On 4.25.14 the property is foreclosed on. Bought out by a company called “Flushing Ave Plaza” (formerly the “Mendel Group”).


This is what the building looked like on that day.


On September 24, 2015, Flushing Ave Plaza took out a $2.2mil mortgage on 511 and a second property on Skillman. Presumably to renovate them.

This is what the building looked like on that day.


On Nov 19, 2015, the Flushing Ave group submitted a demolition notice with the city.

This is what the building looked like on that day.


This is what the building looks like today. Right now.


Look, I’m not super sentimental about this stuff. The entire history of New York City is a tearing down of the old to replace it with newer, more profitable things. A land of opportunity. Its not particularly romantic, but in my opinion it is part of the culture of the city – inextricable from living here.

But the story of this one building, in this spot, in this neighborhood, is completely fascinating to me. The more I learn about it the more I understand how real-estate (essentially the life-blood of this city) moves. And I am going to keep learning.

Watch this space. I imagine in the next year we will see the shell of 511 come down and presumably something pretty tasteless go up in its place. We will see who ends up living there. For the first time in almost 10 years that lot will be occupied.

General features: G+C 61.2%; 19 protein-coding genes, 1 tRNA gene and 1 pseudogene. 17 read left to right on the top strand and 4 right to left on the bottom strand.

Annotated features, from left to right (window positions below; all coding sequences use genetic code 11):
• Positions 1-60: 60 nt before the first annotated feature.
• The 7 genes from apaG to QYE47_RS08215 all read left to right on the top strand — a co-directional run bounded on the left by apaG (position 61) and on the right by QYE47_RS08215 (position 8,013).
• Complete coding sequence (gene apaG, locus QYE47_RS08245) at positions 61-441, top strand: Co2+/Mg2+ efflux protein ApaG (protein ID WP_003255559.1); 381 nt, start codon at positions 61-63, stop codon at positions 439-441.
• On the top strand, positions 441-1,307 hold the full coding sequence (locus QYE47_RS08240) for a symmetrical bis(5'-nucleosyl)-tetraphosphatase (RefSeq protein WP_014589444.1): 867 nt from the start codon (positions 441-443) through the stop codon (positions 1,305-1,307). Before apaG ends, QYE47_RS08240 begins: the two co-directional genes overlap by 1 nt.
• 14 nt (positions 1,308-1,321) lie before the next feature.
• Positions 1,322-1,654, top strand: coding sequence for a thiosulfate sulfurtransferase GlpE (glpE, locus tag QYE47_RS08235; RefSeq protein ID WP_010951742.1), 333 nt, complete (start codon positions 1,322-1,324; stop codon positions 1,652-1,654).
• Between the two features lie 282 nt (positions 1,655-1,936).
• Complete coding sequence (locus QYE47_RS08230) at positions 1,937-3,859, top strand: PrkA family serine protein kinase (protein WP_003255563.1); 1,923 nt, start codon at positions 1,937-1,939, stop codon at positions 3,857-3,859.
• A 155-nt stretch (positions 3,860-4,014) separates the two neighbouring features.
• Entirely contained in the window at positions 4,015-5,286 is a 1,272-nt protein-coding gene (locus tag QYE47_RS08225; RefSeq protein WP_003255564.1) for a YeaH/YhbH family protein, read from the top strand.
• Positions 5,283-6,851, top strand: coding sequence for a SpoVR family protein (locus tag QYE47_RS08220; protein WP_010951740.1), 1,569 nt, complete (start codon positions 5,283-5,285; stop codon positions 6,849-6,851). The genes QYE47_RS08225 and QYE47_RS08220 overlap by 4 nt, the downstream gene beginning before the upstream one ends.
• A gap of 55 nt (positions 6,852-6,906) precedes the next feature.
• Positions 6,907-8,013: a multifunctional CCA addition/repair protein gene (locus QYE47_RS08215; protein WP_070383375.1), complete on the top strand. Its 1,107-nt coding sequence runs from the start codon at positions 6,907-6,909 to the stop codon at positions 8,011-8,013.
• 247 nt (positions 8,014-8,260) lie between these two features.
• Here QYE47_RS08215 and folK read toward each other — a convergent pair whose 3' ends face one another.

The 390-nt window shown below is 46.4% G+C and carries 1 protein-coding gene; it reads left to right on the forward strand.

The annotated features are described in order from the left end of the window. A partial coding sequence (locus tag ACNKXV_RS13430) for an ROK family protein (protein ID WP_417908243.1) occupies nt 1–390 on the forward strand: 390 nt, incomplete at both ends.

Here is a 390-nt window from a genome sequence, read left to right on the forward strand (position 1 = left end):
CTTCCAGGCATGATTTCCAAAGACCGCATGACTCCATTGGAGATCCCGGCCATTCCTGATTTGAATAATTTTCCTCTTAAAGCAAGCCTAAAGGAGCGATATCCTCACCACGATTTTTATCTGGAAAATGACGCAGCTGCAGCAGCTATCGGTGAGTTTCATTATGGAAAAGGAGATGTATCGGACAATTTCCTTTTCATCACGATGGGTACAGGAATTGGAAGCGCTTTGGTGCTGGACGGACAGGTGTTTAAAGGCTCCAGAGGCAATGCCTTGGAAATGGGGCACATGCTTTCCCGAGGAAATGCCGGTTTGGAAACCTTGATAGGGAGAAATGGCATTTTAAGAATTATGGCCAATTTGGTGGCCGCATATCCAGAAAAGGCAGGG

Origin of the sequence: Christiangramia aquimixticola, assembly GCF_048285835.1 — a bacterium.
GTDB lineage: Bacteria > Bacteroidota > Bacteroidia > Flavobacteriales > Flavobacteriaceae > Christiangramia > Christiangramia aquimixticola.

The more I learn about it, the more I understand that 511 encompasses exactly what is happening and has happened to Brooklyn in the last century. It started as a personal project about the passage of time on a small scale – seasons, objects moving around, private mysteries. But now its feels more like bearing witness to the changing neighborhood. Its becoming a kind of Quixotic mission of mine to capture every last moment that this building has. To find every tidbit of information I can.

So, this new year, I’m pouring one out for 511 Lafayette Avenue. And also saying a toast for the discoveries to be made in the coming year.


About meredithries

Meredith is a set designer living in Brooklyn, NY. See her work at: This is a repurposed old blog. Because continuity is important. Malaprop is a malapropism